No signal? Get ready for a mobile drone network

Drones and balloons will deliver 4G phone signal in hard-to-reach areas

When disaster hits, connectivity is crucial and without a mobile network it can slow any attempts at vital rescue operations. There is a solution though, as EE has just unveiled its new range of Air Masts. 

These flying mobile masts can be sent into areas which are experiencing issues – such as a flood-hit town – and quickly provide a 4G mobile network to aid emergency services and members of the public.

They support 999 calls for everyone, no matter which mobile network you're on - so if you're in a flooded area and on O2 (for example) you'll still be able to utilise EE's solution to ring the emergency services.

Drone home

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EE’s 4G drones are able to access the most challenging of geographies, flying to areas where vehicles simply can’t go and providing an almost instant connection. 

Once in place the 19kg drone takes around 15 minutes to set up, and once operational it can provide around an hour of network coverage over a 1km area. 

That’s not a huge amount of time, but handy for rapid response events which need an instant connection.

You're not going to see these drones floating around just yet though, with EE expecting them to take to the skies in around three years. 

EE is also looking at personal solutions with the drones, with the potential of a drone following you on a mountain climb or remote activity to ensure you always have signal. Perfect for a summit selfie.

A load of hot air

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When something more permanent is required, the Helikite can be deployed. 

Arriving on a trailer towed by a car, the balloon features a kite with a long keel to keep it stable in high winds and is tethered to a custom-built trailer with a line that provides power to the balloon.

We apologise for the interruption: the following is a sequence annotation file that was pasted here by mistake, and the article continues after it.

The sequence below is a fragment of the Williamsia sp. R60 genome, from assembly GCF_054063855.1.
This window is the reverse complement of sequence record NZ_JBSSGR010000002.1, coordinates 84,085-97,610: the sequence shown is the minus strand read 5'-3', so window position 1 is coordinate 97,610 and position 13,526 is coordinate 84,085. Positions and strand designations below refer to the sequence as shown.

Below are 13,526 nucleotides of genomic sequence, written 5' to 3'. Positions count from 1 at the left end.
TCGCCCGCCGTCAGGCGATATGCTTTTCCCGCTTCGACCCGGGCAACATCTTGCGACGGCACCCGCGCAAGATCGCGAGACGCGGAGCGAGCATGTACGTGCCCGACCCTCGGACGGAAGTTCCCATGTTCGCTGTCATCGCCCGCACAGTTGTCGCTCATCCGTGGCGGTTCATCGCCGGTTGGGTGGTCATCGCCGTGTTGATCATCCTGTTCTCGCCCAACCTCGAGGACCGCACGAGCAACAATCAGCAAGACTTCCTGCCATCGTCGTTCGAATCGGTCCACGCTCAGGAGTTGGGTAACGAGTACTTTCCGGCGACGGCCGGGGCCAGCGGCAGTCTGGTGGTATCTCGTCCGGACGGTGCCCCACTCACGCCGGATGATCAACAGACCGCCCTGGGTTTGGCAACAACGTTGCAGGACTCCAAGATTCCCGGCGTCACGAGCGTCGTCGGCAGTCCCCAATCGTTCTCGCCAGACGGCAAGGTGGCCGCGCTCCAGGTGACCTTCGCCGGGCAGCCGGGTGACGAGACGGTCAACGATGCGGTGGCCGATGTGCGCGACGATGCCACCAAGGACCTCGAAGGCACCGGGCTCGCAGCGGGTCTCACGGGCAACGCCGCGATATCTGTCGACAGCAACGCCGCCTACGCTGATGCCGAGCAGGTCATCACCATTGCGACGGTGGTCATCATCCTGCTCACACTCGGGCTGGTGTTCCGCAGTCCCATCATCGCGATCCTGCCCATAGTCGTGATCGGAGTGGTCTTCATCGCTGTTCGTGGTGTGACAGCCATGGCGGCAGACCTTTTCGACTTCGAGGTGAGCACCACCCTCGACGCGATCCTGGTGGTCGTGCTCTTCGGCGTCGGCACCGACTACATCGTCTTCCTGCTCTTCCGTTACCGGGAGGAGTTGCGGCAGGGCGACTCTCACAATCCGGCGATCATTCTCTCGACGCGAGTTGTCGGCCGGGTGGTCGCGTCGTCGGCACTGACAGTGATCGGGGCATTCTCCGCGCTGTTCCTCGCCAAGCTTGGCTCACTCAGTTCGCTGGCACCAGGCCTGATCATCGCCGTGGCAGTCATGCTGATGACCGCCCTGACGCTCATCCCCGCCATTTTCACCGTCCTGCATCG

The helium-filled balloon takes around 15-30 minutes to deploy, flies at a height of 300 feet and can stay in the air for up to a month, connecting to a satellite to provide 4G coverage of up to 4km.

While EE isn't using its balloon solution just yet (other than for testing), CEO Marc Allera confirmed that he wanted to deploy the first one in a rural UK location by the end of 2017.

Staying grounded

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EE is also working closely with emergency services to provide a fleet of 30 Rapid Response Vehicles (RRVs) which provide 4G coverage thanks to a 11.5 metre mast on the top of a 4x4 pickup truck.

This mobile base station can be up and running in under 30 minutes and can provide 24/7 coverage for up to three days.

It uses either the 800MHz or 1800MHz frequency, allowing the RRV to be tuned for network coverage (covering a wider area up to around 2km) or network capacity (a smaller area of coverage, but more data can be carried).

Allera said that EE's ultimate aim is to "keep our customers connected when disaster strikes, but also for events and activities such as climbing a mountain or remote surfing. 

"We want to provide coverage on demand, keeping them connected all the time, whether they go." A future where you always have signal is possible then, but do you want it?

ABOUT THE AUTHOR

Phones, Tablets and Wearables UK Editor

John (Twitter, Google+) got his first phone aged 12 and since then he's been fixated on all things mobile, churning his way through a multitude of handsets, tablets and wearables. Signalling his arrival at TechRadar by becoming a Guinness World Record holder in his first week, John hasn't looked back since.